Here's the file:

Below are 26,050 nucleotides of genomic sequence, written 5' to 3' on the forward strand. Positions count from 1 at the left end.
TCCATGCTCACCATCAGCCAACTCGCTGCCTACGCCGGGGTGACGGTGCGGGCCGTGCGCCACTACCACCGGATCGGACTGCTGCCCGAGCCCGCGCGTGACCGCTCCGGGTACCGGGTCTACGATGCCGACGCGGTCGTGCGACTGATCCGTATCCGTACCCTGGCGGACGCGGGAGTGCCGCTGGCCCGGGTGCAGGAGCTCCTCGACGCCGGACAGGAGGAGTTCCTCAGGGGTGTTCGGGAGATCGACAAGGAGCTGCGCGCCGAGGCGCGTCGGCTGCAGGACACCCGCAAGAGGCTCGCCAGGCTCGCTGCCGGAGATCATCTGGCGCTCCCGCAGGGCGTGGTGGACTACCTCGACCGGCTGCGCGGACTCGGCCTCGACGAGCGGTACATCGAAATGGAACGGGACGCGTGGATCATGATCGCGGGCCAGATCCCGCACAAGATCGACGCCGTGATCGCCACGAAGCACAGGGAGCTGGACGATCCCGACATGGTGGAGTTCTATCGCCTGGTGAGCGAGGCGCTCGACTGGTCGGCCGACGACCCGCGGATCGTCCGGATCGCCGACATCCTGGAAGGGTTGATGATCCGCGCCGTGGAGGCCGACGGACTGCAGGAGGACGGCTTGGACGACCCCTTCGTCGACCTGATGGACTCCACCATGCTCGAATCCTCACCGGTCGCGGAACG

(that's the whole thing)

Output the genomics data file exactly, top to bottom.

Below are 26,050 nucleotides of genomic sequence, written 5' to 3' on the forward strand. Positions count from 1 at the left end.
TCCATGCTCACCATCAGCCAACTCGCTGCCTACGCCGGGGTGACGGTGCGGGCCGTGCGCCACTACCACCGGATCGGACTGCTGCCCGAGCCCGCGCGTGACCGCTCCGGGTACCGGGTCTACGATGCCGACGCGGTCGTGCGACTGATCCGTATCCGTACCCTGGCGGACGCGGGAGTGCCGCTGGCCCGGGTGCAGGAGCTCCTCGACGCCGGACAGGAGGAGTTCCTCAGGGGTGTTCGGGAGATCGACAAGGAGCTGCGCGCCGAGGCGCGTCGGCTGCAGGACACCCGCAAGAGGCTCGCCAGGCTCGCTGCCGGAGATCATCTGGCGCTCCCGCAGGGCGTGGTGGACTACCTCGACCGGCTGCGCGGACTCGGCCTCGACGAGCGGTACATCGAAATGGAACGGGACGCGTGGATCATGATCGCGGGCCAGATCCCGCACAAGATCGACGCCGTGATCGCCACGAAGCACAGGGAGCTGGACGATCCCGACATGGTGGAGTTCTATCGCCTGGTGAGCGAGGCGCTCGACTGGTCGGCCGACGACCCGCGGATCGTCCGGATCGCCGACATCCTGGAAGGGTTGATGATCCGCGCCGTGGAGGCCGACGGACTGCAGGAGGACGGCTTGGACGACCCCTTCGTCGACCTGATGGACTCCACCATGCTCGAATCCTCACCGGTCGCGGAACG